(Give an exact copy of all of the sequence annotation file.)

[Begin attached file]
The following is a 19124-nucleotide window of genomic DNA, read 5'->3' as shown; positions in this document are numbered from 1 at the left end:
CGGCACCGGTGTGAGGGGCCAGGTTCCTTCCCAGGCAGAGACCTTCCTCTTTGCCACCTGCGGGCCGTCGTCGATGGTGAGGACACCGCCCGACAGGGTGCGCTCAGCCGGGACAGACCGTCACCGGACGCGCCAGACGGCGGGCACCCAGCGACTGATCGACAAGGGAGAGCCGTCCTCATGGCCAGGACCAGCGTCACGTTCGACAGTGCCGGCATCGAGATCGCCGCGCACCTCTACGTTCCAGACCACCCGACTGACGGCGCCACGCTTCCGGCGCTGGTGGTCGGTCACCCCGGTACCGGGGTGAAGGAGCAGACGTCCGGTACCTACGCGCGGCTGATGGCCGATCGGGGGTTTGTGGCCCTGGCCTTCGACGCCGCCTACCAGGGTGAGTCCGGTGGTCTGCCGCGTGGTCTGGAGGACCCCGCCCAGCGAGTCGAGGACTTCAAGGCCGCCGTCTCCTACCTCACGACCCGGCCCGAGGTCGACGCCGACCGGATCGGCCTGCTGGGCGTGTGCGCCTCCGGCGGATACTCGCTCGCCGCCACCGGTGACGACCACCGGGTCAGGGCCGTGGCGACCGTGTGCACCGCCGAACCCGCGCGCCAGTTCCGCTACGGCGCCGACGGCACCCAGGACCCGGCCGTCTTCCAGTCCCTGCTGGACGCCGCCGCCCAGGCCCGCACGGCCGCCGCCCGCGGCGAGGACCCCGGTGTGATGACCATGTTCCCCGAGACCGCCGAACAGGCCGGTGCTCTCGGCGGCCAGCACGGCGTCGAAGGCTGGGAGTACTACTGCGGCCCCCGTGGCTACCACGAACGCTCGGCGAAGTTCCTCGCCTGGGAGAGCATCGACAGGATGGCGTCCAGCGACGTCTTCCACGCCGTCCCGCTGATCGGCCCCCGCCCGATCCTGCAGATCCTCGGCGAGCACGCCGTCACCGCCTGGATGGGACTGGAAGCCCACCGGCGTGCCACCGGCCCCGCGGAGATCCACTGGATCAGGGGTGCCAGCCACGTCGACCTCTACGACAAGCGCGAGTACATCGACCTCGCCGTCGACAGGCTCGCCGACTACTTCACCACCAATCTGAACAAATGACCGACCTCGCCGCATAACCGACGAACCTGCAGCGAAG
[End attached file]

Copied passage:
The following is a 19124-nucleotide window of genomic DNA, read 5'->3' as shown; positions in this document are numbered from 1 at the left end:
CGGCACCGGTGTGAGGGGCCAGGTTCCTTCCCAGGCAGAGACCTTCCTCTTTGCCACCTGCGGGCCGTCGTCGATGGTGAGGACACCGCCCGACAGGGTGCGCTCAGCCGGGACAGACCGTCACCGGACGCGCCAGACGGCGGGCACCCAGCGACTGATCGACAAGGGAGAGCCGTCCTCATGGCCAGGACCAGCGTCACGTTCGACAGTGCCGGCATCGAGATCGCCGCGCACCTCTACGTTCCAGACCACCCGACTGACGGCGCCACGCTTCCGGCGCTGGTGGTCGGTCACCCCGGTACCGGGGTGAAGGAGCAGACGTCCGGTACCTACGCGCGGCTGATGGCCGATCGGGGGTTTGTGGCCCTGGCCTTCGACGCCGCCTACCAGGGTGAGTCCGGTGGTCTGCCGCGTGGTCTGGAGGACCCCGCCCAGCGAGTCGAGGACTTCAAGGCCGCCGTCTCCTACCTCACGACCCGGCCCGAGGTCGACGCCGACCGGATCGGCCTGCTGGGCGTGTGCGCCTCCGGCGGATACTCGCTCGCCGCCACCGGTGACGACCACCGGGTCAGGGCCGTGGCGACCGTGTGCACCGCCGAACCCGCGCGCCAGTTCCGCTACGGCGCCGACGGCACCCAGGACCCGGCCGTCTTCCAGTCCCTGCTGGACGCCGCCGCCCAGGCCCGCACGGCCGCCGCCCGCGGCGAGGACCCCGGTGTGATGACCATGTTCCCCGAGACCGCCGAACAGGCCGGTGCTCTCGGCGGCCAGCACGGCGTCGAAGGCTGGGAGTACTACTGCGGCCCCCGTGGCTACCACGAACGCTCGGCGAAGTTCCTCGCCTGGGAGAGCATCGACAGGATGGCGTCCAGCGACGTCTTCCACGCCGTCCCGCTGATCGGCCCCCGCCCGATCCTGCAGATCCTCGGCGAGCACGCCGTCACCGCCTGGATGGGACTGGAAGCCCACCGGCGTGCCACCGGCCCCGCGGAGATCCACTGGATCAGGGGTGCCAGCCACGTCGACCTCTACGACAAGCGCGAGTACATCGACCTCGCCGTCGACAGGCTCGCCGACTACTTCACCACCAATCTGAACAAATGACCGACCTCGCCGCATAACCGACGAACCTGCAGCGAAG